The next study to be requested will be the computerized axial tomography of the simple thorax, which will describe in a more specific way the size, location and extension of the lesion, as well as the presence of lesions suggestive of metastasis at lymphatic and bone level. Another alternative study is MRI of the chest, with similar sensitivity and specificity.

    Once the lesion has been identified, the definitive diagnosis must be made by histological study. Sputum cytology with low sensitivity.

    Bronchofibroscopy is the technique of choice for taking a safe and reliable biopsy, thus arriving at the diagnosis.

    Before starting treatment, we must determine how advanced the neoplasm is. If metastatic disease exists, it should be ruled out with complementary studies. It is usually started with chemotherapy and radiotherapy with the aim of obtaining reduction of the lung lesion in order to alleviate pain and signs. Finally, if possible, surgical treatment is an option.

    Female of 52 years of age with tobacco habits from the youth 1 box of cigarette a day, who refers to present for 6 months pain in left shoulder from mild to moderate intensity so he goes on several occasions to local medicine for which indicate analgesia via oral, with partial improvement, later is associated functional limitation of upper limb ipsilateral. Associated since a month ago, non-productive cough and pain on the left side, concomitant dyspnea with minimal effort, which is why he goes to a specialized center where prior assessment is admitted.

  • Denies base comorbidities.
  • Family history of father with laryngeal cancer.
  • Accentuated smoking habits for 35 years.
  • Refers weight loss of 15 kilograms in 6 months.
  • Denies previous trauma, headaches, manifestations of bleeding and convulsions.
  • Refers frequent bone pain.
  • To the positive physical examination was the cardiopulmonary part; apex in 5th intercostal space the rhythmic cardiac noises without murmur.

    Vesicular murmur abolished in base and decreased left third in left vertex, with fine right basal crackles.

    Paraclinical entry, the only striking thing, leukocytosis 12,000, with segmented 80%, hemoglobin in 9.5 and platelets in 540,000. LDH 409 Alkaline phosphatase 578 rest of parameter within normal values.

    From the outset, a chest radiography is requested, where there is evidence of left pleural effusion that takes the base and third, where the opacity of approximately 5x5cm in the upper ipsilateral vertex draws attention. A sample of this pleural fluid (cytological, cytochemical and culture) is taken, this being negative. Simple chest tomography is performed where the following is observed:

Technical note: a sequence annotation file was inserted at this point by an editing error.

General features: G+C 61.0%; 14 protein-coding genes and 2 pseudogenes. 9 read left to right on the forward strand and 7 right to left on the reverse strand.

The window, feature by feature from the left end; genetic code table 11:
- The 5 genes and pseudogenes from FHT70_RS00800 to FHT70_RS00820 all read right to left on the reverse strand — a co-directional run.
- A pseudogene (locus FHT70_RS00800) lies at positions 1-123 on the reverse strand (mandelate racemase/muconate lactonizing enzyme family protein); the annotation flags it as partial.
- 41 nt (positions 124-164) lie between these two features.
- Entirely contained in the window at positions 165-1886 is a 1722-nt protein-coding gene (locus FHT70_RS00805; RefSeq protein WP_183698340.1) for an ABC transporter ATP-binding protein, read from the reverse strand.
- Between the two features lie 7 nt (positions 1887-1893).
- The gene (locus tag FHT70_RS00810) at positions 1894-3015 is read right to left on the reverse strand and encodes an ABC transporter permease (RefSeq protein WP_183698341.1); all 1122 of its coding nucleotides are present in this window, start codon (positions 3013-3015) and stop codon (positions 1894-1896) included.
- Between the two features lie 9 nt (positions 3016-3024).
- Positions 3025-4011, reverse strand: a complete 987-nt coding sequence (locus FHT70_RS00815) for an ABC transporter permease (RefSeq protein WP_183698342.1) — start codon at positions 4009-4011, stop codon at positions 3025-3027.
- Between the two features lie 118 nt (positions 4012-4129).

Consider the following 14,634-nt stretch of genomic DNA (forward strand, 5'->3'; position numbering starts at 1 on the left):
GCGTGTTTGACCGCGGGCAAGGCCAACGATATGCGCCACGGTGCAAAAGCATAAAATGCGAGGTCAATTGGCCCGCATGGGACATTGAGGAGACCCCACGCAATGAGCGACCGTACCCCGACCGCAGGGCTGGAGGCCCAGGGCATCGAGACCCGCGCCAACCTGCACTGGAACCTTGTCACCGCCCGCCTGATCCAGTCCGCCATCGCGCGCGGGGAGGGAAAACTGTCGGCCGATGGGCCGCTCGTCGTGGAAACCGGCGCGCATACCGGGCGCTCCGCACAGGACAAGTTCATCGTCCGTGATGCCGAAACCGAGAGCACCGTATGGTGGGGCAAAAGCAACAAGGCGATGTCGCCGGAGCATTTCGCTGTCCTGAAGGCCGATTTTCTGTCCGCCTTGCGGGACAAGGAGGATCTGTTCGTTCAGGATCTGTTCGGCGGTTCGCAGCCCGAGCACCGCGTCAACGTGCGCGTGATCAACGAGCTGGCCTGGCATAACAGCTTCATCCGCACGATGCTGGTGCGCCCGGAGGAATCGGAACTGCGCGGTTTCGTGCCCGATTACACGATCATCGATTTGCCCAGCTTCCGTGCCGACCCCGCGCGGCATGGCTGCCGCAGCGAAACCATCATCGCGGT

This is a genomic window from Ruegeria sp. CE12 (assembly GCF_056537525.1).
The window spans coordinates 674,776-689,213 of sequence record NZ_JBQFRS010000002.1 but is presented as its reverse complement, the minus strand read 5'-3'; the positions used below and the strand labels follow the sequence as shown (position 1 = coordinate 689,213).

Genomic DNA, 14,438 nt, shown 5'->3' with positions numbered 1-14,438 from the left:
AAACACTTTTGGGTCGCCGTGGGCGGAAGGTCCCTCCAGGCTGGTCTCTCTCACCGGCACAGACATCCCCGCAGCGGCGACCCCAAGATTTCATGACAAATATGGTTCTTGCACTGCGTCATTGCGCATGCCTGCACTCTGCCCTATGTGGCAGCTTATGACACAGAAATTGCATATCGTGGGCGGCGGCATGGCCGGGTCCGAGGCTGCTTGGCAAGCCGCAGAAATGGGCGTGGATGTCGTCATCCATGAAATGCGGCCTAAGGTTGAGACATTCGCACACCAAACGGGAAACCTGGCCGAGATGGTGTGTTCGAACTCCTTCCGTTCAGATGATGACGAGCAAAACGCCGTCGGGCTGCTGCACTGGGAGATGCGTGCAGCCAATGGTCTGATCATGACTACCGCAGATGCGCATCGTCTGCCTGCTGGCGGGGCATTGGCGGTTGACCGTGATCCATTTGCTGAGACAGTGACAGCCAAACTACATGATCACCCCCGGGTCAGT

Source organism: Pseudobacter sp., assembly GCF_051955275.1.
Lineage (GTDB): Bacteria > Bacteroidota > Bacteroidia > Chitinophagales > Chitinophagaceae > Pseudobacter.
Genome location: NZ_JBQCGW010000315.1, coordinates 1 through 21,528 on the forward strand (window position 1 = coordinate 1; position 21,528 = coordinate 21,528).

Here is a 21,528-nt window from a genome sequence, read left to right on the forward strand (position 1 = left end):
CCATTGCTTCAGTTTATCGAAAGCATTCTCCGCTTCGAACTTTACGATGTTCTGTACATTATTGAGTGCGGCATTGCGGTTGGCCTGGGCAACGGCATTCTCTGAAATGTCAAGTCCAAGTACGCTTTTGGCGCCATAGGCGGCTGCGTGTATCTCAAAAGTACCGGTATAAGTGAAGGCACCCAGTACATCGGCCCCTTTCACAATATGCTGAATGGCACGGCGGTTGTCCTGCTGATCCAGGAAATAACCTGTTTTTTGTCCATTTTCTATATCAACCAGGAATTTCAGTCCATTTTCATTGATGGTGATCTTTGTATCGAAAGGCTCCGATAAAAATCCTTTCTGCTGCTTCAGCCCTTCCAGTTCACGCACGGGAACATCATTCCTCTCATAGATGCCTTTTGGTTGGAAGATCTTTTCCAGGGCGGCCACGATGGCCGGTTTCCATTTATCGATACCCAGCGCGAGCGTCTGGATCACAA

Conclusions of the study:

    Space-occupying lesion with mass effect at left pulmonary vertex level of approximately 5x 7,2cm. Accompanied by septate ipsilateral effusion.

    Suggestive images of bone metastasis at t5, t4 and sternum levels are also observed.

    Bronchofibroscopy was performed, positive for non-small cell carcinoma, suggestive of pancoast tumour. In view of finding it is referred to oncology surgery service.

    Lung neoplasms represent the 3rd cause of death in women, followed by breast cancer in the first place and cervical cancer in the second place. Its mortality rate is high and prognostic sober since it is estimated a survival of one year to be diagnosed.

    This malignant tumor located in the pulmonary vertex, receives this name in honor of the Dr. who describes it for the first time with its clinical and radiological characteristics.

    Its signs and symptoms are characteristic of this entity, a product of the compression of the plexuses and nerves, which at a certain point, in addition to pain, is capable of giving rise to Horner syndrome associated with more non-specific symptoms such as dyspnea, asthenia, weight loss, among others. Its diagnosis is simple if the pathology is suspected a chest X-ray always could not show the image and after that perform complementary studies such as tomography or magnetic resonance. Giving us the final diagnosis the biopsy by means of bronchofibroscopy.

    In the present case, the patient was initially placed thorax tube for drainage of pleural fluid that was partitioned ameritando the first 5 days washed with steptokinase, the liquid obtained is clearly hematic approximately 3 liters. It is taken to the surgical table for biopsy by means of bronchofibroscopy, positive for non-small cell carcinoma. It is transferred to oncological surgery service for chemotherapy treatment, radiotherapy and probable resection of the lesion.

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  • Superior sulcus tumors (Pancoast tumors). Giuseppe Marulli,corresponding author Lucia Battistella, Marco Mammana, Francesca Calabrese, and Federico Rea. Ann Transl Med. 2016 Jun; 4(12): 239.link
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  • What's to know about Pancoast syndrome?link